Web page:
Guess Who’s in the Crosshairs as a Solar Power War Erupts
As long as solar power remained on the fringes, the big utilities never really had any reason to be concerned.
But now that solar power is beginning to boom, the “old boys” of electric power have a serious fight on their hands.
According to GTM Research, a solar photovoltaic (PV) system is now installed every four minutes in the U.S. And by 2015, the country’s distributed PV market is expected to jump by more than 200%.
In places like Arizona, that means a solar power war has begun to erupt.
For the “old boys” it’s a matter of simple math: Every kilowatt of power that’s generated from a rooftop means that much less demand for power from a utility.
These trends are especially troubling considering solar power is becoming less expensive even while massive government subsidies are being reduced.
The Holy Grail for solar power would be reaching grid parity. That’s the point at which powering your home with solar is on par with what you could purchase from the grid.
For the big utilities, “grid parity” could spell the end of their longtime business models.
Just don’t expect the “old boys” to go down without a fight…
The Seeds of the Solar War
In fact, the solar war has already entered into a new stage. Unfortunately, it is the consumer that is likely to come under the most fire.
Utilities buy power from all sources. While a generating plant dependent upon coal may have a vested interest in discouraging the use of solar, a utility does not. A utility only needs to balance its demand levels with the availability of solar or wind to determine a proper business plan.
The primary problem with “green energy” has always been the variable nature of renewable distributed energy resources (DER). As you know, the wind doesn’t always blow and the sun doesn’t always shine. What’s more, the current state of battery technology is insufficient to use as a remedy.
As a result, solar power production peaks when the sun is at its highest point. That time of day also happens to coincide with the industry’s peak-load pricing programs.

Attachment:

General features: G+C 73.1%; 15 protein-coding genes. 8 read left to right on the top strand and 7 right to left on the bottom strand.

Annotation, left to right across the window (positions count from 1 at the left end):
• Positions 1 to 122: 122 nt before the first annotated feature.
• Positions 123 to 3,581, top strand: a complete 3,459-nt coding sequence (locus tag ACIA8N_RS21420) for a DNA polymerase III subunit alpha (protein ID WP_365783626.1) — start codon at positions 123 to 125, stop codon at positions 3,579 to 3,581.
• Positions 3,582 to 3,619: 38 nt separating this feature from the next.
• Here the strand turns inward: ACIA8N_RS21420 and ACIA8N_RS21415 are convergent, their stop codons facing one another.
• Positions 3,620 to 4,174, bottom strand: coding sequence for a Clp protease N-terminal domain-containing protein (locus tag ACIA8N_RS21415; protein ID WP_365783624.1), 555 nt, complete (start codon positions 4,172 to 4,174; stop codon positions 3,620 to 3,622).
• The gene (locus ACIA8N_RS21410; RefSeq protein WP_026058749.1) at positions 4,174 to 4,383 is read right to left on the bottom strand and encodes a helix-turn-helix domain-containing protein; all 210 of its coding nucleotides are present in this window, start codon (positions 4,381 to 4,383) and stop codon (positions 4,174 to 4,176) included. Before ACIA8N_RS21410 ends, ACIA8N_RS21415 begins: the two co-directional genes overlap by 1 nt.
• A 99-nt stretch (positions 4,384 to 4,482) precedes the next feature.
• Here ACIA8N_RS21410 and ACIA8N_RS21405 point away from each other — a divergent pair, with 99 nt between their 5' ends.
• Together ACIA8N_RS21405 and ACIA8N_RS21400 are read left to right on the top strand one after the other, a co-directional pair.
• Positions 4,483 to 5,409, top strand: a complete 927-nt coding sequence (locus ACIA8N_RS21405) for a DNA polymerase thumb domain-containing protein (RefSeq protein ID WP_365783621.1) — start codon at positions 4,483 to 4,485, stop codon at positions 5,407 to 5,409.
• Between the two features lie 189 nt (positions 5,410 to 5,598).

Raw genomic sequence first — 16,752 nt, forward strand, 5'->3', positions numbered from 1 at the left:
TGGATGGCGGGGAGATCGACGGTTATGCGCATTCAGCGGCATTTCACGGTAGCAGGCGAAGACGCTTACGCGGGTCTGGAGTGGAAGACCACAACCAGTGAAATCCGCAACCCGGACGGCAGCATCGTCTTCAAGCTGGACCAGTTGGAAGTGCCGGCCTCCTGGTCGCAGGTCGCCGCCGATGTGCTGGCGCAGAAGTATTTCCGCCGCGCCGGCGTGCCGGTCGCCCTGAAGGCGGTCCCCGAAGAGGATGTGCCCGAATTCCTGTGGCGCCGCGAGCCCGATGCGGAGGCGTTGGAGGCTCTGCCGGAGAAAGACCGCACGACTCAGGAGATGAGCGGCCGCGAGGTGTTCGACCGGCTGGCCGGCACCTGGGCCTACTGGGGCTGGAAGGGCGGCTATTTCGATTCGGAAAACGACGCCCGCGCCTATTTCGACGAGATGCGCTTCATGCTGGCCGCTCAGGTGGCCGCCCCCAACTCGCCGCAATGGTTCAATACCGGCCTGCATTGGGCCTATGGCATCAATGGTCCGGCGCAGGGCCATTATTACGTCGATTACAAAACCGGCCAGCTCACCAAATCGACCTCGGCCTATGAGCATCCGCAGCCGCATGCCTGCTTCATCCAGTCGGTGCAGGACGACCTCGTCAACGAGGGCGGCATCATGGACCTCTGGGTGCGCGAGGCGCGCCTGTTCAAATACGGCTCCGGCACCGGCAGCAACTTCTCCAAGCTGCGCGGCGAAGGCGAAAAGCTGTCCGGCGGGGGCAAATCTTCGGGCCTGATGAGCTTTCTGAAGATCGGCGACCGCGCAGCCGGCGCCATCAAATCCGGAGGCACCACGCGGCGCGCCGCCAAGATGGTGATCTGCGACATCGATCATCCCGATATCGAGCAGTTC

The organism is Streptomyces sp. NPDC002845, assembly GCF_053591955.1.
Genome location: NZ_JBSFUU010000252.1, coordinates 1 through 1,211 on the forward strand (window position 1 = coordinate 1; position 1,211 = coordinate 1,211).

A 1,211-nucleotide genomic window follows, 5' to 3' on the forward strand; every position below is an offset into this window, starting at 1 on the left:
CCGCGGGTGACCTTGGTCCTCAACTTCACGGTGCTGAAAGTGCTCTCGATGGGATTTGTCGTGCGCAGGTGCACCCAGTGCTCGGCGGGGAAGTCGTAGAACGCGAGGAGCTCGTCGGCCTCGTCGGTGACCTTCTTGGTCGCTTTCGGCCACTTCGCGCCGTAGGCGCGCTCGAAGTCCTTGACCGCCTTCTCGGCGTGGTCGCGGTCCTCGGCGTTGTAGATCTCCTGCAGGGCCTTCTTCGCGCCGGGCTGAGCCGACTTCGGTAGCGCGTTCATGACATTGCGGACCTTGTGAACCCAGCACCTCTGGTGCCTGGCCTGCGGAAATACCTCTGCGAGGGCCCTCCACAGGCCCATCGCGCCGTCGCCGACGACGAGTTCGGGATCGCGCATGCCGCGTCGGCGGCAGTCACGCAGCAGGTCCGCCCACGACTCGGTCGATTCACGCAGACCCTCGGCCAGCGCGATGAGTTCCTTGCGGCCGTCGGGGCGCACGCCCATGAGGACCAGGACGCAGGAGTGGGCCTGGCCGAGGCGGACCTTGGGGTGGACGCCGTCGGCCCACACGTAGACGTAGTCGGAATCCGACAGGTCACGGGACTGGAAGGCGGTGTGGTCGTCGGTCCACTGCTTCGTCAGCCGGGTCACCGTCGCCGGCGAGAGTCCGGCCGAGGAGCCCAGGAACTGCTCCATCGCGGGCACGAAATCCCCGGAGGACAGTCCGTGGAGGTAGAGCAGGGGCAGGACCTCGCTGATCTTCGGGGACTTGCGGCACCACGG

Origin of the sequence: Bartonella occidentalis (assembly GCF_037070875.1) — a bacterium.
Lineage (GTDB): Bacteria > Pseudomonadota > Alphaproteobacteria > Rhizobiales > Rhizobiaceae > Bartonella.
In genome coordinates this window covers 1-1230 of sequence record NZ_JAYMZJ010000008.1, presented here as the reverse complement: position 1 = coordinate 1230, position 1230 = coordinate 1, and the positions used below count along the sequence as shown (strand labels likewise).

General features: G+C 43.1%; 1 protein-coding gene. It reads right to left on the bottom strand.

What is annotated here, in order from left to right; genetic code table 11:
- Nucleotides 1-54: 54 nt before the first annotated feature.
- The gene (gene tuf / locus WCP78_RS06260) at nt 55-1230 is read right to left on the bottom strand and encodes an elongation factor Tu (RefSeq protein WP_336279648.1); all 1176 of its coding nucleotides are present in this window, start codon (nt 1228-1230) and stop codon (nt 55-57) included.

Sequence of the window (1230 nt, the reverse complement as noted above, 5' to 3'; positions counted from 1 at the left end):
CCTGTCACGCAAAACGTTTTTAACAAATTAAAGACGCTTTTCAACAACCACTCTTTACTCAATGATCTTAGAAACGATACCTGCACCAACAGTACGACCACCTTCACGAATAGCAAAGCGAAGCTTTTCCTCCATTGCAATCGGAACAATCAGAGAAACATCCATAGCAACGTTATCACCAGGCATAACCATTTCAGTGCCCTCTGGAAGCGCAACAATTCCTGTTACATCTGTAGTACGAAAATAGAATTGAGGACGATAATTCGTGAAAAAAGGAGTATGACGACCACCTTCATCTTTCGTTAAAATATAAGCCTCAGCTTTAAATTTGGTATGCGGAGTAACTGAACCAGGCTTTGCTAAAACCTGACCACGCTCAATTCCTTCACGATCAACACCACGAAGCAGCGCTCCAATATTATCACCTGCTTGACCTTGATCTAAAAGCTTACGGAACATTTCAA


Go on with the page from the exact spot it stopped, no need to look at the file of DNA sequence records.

That is, given the largest volume of production taking place during that time of day when demand is highest, utilities have had the double advantage of buying power at a discount from solar providers while being able to charge consumers highest-usage rates.
And that is one of the reasons why utilities don’t like the rising number of people disconnecting from the grid and generating their own power using rooftop solar. It hurts their bottom lines.
In fact, the private solar panels are reducing what has been the industry’s highest margin period – that primary demand period during midday.
Now, right on cue, the Edison Electric Institute (EEI) has published a report discussing the financial implications and strategic response to the changes in the retail electric business brought on by solar power.
The EEI represents all U.S. investor-owned utilities providing power to about 68% of the entire country. Its report highlights the industries’ concerns with renewable residential energy impacting their ability to sustain their current business and financial models.
Meanwhile, both federal and state officials are attempting to reduce fossil fuel electricity generation, for both environmental and infrastructure reasons.
You see, the more people that resort to rooftop panels, the less expensive it is to expand existing power facilities to meet anticipated higher demand.
Consumers in the Crosshairs
That brings us back to the struggle in places like Arizona–and the prospect of higher prices for consumers.
Initially, the state had introduced a targeted energy reduction program. At first, the utilities went along with the move, providing rebates to customers who installed solar panels.
The thinking was straightforward enough. A percentage of end users not requiring additional power from the grid would reduce overall infrastructure capital requirements. The rebates were regarded as a bottom-line consideration.